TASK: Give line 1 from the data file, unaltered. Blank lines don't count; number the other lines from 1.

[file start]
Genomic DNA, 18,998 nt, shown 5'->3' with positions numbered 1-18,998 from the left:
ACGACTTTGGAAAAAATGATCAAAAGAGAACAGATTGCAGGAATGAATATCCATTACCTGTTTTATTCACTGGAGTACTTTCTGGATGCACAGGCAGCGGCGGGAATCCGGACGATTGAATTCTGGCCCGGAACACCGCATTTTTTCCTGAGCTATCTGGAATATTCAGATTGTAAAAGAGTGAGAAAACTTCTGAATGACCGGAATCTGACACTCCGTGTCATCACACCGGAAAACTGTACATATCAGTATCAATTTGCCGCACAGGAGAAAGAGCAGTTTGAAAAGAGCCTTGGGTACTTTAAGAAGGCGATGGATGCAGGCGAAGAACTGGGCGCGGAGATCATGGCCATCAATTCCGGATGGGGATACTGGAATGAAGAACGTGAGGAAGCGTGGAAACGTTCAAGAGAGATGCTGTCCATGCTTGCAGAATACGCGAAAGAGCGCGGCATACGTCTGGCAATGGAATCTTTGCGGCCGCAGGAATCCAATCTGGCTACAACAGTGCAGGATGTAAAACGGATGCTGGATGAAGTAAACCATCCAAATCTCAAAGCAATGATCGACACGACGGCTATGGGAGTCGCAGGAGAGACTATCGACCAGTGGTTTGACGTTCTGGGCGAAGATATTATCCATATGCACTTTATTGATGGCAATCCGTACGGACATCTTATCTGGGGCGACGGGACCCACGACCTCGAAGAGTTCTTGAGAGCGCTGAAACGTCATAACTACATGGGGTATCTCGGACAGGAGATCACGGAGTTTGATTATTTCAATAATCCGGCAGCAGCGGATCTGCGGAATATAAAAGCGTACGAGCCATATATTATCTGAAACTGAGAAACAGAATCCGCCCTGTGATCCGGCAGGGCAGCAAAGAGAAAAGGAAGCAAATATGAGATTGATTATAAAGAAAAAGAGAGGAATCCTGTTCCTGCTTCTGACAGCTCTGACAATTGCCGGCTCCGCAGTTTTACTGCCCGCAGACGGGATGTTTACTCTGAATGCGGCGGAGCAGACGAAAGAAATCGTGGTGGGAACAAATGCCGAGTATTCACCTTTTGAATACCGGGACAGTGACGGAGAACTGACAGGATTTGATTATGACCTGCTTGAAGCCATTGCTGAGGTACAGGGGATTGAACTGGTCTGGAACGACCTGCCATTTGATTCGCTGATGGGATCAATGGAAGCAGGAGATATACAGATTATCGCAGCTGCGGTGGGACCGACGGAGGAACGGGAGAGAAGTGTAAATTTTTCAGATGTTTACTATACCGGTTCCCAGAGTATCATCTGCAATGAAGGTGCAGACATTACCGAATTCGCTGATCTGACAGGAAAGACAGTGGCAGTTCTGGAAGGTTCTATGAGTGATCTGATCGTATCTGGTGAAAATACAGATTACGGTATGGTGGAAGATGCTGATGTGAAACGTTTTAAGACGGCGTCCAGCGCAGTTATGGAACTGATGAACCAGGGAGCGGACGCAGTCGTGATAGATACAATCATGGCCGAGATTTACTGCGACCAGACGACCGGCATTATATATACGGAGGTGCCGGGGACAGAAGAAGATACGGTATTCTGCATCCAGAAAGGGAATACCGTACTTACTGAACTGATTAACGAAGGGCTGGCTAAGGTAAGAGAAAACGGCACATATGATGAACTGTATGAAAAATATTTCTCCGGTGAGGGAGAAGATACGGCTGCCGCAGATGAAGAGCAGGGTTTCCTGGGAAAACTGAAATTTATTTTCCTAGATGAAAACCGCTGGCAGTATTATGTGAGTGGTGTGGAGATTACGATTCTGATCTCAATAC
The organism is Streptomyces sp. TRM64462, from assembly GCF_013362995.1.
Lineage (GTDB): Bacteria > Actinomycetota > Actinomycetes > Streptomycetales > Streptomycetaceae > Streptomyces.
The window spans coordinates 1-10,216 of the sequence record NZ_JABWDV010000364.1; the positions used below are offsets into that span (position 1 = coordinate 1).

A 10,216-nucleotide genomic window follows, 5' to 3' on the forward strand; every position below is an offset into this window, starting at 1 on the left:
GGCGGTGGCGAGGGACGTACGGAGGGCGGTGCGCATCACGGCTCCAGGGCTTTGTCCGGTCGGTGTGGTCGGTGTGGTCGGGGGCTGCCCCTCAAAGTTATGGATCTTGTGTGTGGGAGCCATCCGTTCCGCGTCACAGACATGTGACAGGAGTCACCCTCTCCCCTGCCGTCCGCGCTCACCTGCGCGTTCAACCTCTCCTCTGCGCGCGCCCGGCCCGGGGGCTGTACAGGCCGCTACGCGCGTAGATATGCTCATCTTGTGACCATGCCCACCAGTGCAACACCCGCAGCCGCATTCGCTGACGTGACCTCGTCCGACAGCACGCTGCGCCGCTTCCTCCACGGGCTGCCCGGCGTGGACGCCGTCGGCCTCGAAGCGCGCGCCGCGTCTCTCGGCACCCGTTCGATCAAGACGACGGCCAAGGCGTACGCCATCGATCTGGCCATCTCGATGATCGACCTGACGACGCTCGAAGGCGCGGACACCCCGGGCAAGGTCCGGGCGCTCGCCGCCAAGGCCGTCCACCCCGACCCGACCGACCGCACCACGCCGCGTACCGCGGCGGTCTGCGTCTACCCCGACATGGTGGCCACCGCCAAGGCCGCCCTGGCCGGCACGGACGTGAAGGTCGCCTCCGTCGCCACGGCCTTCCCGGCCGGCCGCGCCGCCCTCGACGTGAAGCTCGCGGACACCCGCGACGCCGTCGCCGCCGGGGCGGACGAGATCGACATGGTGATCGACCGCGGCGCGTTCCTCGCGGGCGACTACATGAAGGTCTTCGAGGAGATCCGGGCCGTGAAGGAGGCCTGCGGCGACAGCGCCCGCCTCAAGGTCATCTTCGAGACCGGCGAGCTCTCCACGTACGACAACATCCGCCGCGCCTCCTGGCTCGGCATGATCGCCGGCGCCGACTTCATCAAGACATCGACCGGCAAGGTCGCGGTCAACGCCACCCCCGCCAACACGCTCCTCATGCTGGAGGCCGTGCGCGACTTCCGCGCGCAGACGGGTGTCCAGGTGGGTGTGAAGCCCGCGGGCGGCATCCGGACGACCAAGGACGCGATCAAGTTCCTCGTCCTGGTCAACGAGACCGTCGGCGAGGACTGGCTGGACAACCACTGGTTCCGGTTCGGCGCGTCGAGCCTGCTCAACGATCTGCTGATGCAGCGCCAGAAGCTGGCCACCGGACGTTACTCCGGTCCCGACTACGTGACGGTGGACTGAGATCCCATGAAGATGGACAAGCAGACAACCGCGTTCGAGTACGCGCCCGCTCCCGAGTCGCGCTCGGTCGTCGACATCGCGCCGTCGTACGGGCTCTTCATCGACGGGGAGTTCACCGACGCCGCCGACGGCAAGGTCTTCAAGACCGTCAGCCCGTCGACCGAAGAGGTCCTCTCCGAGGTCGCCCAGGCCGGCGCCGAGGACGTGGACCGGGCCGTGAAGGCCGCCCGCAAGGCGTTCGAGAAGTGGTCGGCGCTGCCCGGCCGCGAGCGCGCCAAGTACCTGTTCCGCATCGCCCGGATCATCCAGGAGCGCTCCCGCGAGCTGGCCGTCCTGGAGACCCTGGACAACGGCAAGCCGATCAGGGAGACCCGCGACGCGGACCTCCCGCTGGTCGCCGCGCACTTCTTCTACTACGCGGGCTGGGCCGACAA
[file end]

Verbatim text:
Genomic DNA, 18,998 nt, shown 5'->3' with positions numbered 1-18,998 from the left: